The Sting Mexicans Can't Forgive, Forget

M. Delal Baer is a director of and senior fellow at the Center for Strategic and International Studies' Mexico project

'More than one person has his nose out of joint about this," says one drug official of Casablanca, the undercover operation mounted on Mexico soil by U.S. Customs and the Department of Justice without the authorization of the Mexican government. The sting netted 167 people, including 26 Mexican bankers, on charges of money laundering.

Gen. Barry R. McCaffrey, the czar of the U.S. antinarcotics effort, found out about the operation on television. Secretary of State Madeleine K. Albright was kept out of the loop and complained bitterly to Treasury Secretary Robert E. Rubin, who himself is said to have been informed about the operation only a few months ago, even though the investigation was initiated three years ago by the L.A. branch of Customs. It seems that even the Casa Blanca (White House) was in the dark about the details. The result is the most serious crisis in U.S.-Mexican relations since the Drug Enforcement Administration kidnapped Humberto Alvarez Machain, a Mexican implicated in the 1985 murder of DEA agent Enrique Camarena.

The Casablanca incident occurs at a time when constructive voices are increasingly drowned out by a neo-populist coalition hurling rocks south of the border all year round; by a relentless torrent of harsh U.S. press coverage of Mexico, and by an ever more vitriolic certification process in the U.S. Congress. For the average Mexican, the collective harangue of Sens. Dianne Feinstein (D-Calif.), Jesse Helms (R-N.C.) and Trent Lott (R-Miss.), consumer advocate Ralph Nader, Patrick J. Buchanan, Ross Perot and Rep. Richard A. Gephardt (D-Mo.), has fused into one hostile and threatening picture of the United States. Casablanca is the straw that breaks the camel's back.

Although President Bill Clinton and his Cabinet rushed to make apologies to their Mexican counterparts, "I'm sorry" was not enough for Mexico's foreign-relations minister, Rosario Green, whose reputation as an old-style Mexican nationalist is coming to the fore. Green brushed off U.S. apologies for what she knows was an unintentional blunder and, instead, escalated the conflict. She threatened to indict the U.S. Customs officers who conducted undercover operations on Mexican soil without permission and to begin extradition proceedings. Under Mexican law, a sting is considered illegal entrapment. Her stance has inflamed a Washington community that wishes Mexico would show half as much passion for extraditing drug traffickers.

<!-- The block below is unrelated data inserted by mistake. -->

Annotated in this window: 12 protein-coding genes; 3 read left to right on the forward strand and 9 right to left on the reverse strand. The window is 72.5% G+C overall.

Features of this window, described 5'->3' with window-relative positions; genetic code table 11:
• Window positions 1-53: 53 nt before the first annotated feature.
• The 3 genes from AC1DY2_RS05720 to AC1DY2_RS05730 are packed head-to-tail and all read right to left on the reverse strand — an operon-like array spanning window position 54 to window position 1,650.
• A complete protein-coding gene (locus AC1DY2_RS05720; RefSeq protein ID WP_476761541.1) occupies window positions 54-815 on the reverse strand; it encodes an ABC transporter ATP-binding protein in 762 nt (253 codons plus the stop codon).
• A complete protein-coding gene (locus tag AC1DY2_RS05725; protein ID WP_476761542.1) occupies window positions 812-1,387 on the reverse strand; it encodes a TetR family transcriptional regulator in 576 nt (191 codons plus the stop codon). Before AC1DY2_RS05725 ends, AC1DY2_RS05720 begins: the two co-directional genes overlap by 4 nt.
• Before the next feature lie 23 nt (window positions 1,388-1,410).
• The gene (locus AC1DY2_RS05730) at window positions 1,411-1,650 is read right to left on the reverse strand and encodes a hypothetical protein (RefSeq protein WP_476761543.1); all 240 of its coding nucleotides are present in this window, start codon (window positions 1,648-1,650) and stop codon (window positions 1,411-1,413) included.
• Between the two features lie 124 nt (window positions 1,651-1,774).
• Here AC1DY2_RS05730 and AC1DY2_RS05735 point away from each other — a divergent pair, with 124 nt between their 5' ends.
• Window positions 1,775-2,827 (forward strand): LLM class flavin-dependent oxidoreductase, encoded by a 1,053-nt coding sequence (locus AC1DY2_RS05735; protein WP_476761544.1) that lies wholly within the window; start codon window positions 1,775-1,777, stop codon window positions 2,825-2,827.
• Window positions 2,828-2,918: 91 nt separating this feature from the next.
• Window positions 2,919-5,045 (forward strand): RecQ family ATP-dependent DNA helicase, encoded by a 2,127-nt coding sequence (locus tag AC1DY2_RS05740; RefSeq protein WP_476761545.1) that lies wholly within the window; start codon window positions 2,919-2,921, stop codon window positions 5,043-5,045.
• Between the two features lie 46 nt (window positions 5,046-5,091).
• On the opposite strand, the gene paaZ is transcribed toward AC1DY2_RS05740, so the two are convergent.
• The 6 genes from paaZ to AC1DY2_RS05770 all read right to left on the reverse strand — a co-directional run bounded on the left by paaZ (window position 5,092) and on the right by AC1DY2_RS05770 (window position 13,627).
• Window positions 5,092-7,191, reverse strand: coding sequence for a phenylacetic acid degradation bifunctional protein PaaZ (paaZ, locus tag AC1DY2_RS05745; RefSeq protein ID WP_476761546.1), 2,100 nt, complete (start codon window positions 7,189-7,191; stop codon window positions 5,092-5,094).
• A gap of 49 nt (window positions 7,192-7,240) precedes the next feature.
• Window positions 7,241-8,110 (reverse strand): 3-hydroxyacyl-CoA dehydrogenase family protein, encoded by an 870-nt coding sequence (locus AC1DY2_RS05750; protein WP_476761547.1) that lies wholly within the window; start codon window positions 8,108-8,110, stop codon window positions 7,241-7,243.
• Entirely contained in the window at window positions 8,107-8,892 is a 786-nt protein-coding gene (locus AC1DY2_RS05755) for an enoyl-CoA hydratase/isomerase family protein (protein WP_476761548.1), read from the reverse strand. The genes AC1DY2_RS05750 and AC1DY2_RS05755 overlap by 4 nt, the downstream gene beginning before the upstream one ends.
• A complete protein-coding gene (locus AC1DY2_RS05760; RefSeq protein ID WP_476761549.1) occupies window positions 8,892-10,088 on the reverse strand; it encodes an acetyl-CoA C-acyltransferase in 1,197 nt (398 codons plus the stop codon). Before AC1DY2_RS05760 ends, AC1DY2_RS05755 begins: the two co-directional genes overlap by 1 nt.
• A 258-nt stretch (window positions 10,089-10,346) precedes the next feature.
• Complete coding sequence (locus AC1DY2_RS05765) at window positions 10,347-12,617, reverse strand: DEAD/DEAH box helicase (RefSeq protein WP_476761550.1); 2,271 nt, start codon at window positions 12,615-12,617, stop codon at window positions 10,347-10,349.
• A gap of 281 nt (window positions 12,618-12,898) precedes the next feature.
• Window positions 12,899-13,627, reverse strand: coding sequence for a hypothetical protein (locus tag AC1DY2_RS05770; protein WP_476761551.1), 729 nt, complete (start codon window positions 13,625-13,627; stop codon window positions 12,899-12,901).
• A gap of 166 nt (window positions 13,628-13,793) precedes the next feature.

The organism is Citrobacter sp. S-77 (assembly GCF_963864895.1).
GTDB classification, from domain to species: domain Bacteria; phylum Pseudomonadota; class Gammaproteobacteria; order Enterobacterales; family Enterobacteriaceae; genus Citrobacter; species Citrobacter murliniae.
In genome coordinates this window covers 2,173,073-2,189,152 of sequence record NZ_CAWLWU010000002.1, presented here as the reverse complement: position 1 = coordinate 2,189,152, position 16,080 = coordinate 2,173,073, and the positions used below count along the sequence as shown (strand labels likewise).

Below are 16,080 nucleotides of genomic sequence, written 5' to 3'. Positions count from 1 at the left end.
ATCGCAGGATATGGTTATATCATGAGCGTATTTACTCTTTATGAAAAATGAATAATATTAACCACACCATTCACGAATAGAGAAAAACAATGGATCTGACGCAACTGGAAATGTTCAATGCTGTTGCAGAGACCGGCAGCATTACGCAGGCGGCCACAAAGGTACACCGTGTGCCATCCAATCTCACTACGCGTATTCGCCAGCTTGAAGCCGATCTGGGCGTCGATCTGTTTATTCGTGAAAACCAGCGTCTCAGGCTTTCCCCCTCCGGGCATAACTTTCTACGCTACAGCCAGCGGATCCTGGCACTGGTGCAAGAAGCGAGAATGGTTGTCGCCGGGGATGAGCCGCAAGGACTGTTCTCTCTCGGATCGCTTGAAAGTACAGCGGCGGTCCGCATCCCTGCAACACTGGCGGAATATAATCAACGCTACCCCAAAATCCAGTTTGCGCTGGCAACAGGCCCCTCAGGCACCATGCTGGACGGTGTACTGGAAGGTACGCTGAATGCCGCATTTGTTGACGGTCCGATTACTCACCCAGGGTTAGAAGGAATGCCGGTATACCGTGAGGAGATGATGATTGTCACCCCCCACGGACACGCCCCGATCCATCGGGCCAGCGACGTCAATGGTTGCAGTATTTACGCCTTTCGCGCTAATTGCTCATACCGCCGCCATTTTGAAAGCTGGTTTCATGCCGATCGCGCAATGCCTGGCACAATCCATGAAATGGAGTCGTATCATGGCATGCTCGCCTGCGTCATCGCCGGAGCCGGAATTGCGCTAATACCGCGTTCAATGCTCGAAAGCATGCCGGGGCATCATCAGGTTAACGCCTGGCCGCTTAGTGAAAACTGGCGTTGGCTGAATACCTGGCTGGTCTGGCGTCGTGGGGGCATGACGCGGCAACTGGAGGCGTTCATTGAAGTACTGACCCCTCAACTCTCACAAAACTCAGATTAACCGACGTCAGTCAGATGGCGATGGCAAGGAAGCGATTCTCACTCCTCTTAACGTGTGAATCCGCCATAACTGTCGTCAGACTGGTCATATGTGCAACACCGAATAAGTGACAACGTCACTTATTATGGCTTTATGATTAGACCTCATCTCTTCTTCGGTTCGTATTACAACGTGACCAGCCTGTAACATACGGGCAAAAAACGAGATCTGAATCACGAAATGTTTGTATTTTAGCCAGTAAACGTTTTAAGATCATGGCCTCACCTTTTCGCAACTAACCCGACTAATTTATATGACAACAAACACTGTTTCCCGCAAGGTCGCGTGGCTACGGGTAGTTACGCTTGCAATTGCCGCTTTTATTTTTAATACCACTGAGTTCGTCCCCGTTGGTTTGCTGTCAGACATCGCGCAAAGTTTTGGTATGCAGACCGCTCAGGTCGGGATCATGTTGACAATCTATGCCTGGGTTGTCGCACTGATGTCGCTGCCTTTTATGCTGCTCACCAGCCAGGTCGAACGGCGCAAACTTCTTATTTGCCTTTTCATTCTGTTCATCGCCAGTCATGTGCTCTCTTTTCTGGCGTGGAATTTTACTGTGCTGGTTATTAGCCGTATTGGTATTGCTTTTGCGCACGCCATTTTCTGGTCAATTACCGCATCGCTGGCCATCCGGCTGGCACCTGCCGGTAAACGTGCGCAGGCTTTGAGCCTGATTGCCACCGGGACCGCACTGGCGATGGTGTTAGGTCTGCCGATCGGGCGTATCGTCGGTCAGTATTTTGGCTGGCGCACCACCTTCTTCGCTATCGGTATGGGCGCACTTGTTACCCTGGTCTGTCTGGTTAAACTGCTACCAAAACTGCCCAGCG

Mexico's escalation of the conflict left senior White House officials stunned and wondering whether or not the Mexicans know who their friends are in Washington. Clinton has many flaws, but if there is one area in which he has behaved as a statesman, it has been in U.S.-Mexico relations. He has taken it on the chin for the North American Free Trade Agreement, the peso crisis and has defended bilateral antidrug efforts. But it may be especially difficult for Clinton to go to the mat to defend bilateral relations against critics in Congress, particularly Republican critics in an election season, if the Mexicans are sticking it in the U.S. eye.

The Kabuki dance of injured pride and face-saving seemed to end at the U.N. summit on drugs. After delivering a blistering speech criticizing U.S. unilateralism and proposing a U.N.-led, global certification process, President Ernesto Zedillo met privately with Clinton to alleviate frictions. The annual Binational Commission reunion of the two countries' Cabinets, which met a week later in Washington, also stressed the positive. But lingering tensions surfaced in Albright's closing press briefing, at which she warned Mexico against pursuing the extradition of U.S. agents. Thus, a seemingly happy ending to the Casablanca affair may not be Act IV, but intermission.

Meanwhile, Sen. Max Baucus (D-Mont.) introduced a resolution urging Clinton to defend U.S. Customs agents against any extradition effort, and some congressional staffers say it will pass if it reaches the floor. This is an ominous prospect, given that wavering senators, who will have to vote on the matter of certification in nine months, may wonder how they can support certification when the Mexicans seem determined to make themselves obnoxious.